Boy Scouts prepared to battle obesity

For more than 100 years, the Boy Scouts have attracted new recruits with the lure of camping, boating and other outdoor activities. But because they spend so much time indoors watching TV and playing video games, these new members are increasingly out of shape and overweight.

To honor the part of the Boy Scout oath that promises “To keep myself physically strong,” the Boy Scouts of America on Thursday introduced a healthy-living initiative called “ScoutStrong.”

A collaboration with the President’s Council on Physical Fitness, Sports and Nutrition, the program will create a Scout-specific Presidential Active Lifestyle Award designed to teach the importance of making healthy choices. BSA officials say they hope 500,000 Scouts and their family members will achieve the award by 2013.

The new program was announced at the JW Marriott San Antonio Hill Country Resort during the BSA’s annual Top Hands meeting of Scouting leaders.

“As the Boy Scouts of America, we should be advocates for youth when it comes to healthy living and fighting the battle against obesity,” Bob Mazzuca, chief scout executive, said following the program’s launch. “This is a natural partnership between two iconic brands,”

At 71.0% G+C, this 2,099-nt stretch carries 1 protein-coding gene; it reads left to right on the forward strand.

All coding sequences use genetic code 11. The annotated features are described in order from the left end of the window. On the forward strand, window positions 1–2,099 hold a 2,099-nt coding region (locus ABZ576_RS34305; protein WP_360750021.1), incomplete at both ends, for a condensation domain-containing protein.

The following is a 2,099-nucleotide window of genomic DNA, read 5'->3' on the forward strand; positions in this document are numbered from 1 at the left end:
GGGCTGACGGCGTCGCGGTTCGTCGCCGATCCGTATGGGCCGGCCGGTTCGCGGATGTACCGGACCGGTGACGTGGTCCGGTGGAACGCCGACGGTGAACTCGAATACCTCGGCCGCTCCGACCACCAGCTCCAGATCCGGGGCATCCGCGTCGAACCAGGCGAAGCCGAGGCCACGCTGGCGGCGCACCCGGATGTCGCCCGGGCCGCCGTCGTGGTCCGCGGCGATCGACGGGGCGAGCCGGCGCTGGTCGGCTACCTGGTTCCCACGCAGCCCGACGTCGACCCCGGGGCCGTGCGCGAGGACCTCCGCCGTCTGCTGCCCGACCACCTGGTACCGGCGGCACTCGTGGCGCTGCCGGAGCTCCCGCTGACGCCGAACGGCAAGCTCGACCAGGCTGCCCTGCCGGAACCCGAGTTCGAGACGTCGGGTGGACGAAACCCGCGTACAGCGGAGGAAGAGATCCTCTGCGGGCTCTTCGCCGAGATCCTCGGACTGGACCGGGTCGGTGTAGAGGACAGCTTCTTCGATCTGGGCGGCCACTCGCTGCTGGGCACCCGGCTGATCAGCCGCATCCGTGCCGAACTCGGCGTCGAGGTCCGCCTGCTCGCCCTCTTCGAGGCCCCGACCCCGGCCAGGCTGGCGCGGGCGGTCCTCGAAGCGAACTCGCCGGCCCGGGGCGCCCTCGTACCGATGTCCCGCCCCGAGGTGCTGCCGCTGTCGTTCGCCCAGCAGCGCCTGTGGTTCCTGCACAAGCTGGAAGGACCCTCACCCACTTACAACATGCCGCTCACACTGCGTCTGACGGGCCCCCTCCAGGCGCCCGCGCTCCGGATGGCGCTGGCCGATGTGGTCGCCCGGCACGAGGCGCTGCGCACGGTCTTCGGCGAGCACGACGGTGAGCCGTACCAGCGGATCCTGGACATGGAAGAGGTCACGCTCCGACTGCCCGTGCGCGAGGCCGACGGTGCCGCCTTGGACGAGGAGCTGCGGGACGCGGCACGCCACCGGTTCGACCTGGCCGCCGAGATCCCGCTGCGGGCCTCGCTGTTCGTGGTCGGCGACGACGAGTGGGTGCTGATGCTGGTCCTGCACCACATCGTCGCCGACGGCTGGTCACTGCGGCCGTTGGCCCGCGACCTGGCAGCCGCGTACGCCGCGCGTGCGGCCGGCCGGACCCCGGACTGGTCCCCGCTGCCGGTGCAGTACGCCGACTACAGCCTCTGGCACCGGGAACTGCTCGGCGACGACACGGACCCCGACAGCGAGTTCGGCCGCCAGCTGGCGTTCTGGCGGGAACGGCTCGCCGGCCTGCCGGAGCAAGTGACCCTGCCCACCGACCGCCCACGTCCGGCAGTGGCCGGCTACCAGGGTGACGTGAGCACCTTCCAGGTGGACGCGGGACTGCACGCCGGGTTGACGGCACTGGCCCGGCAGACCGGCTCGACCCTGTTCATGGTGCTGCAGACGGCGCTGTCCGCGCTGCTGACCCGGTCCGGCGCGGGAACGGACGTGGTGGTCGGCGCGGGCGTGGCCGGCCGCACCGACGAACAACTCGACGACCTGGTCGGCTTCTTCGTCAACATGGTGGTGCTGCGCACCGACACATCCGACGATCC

There are 2.7 million Scouts between the ages of 7 and 21 in the U.S.

To earn the award, children under 18 must be physically active 60 minutes a day (30 minutes for adults), for at least five days a week for six out of eight weeks. More than 100 activities count toward the daily requirement, including running, gardening and canoeing. Those who complete the challenge will be able to download a certificate of achievement and may purchase award patches.

Getting a jump on the program announcement, national commissioner Tico Perez, an attorney from Orlando, Fla., has dropped 85 pounds since January by eating better and exercising regularly.

“I’m doing it for the normal health reasons, but also because I know I serve as a role model for these boys,” he said.

He and 15 other adult Scout leaders also have already earned their Presidential Active Lifestyle Award.

BSA’s commitment to healthy living extends to the 2013 Boy Scout Jamboree in West Virginia, which adult leaders will not be allowed to attend if their body mass index is above 40. The Scouts will consult with the doctors of those whose BMI is between 32 and 40 to make sure they can handle the rigorous physical activity required during the event.

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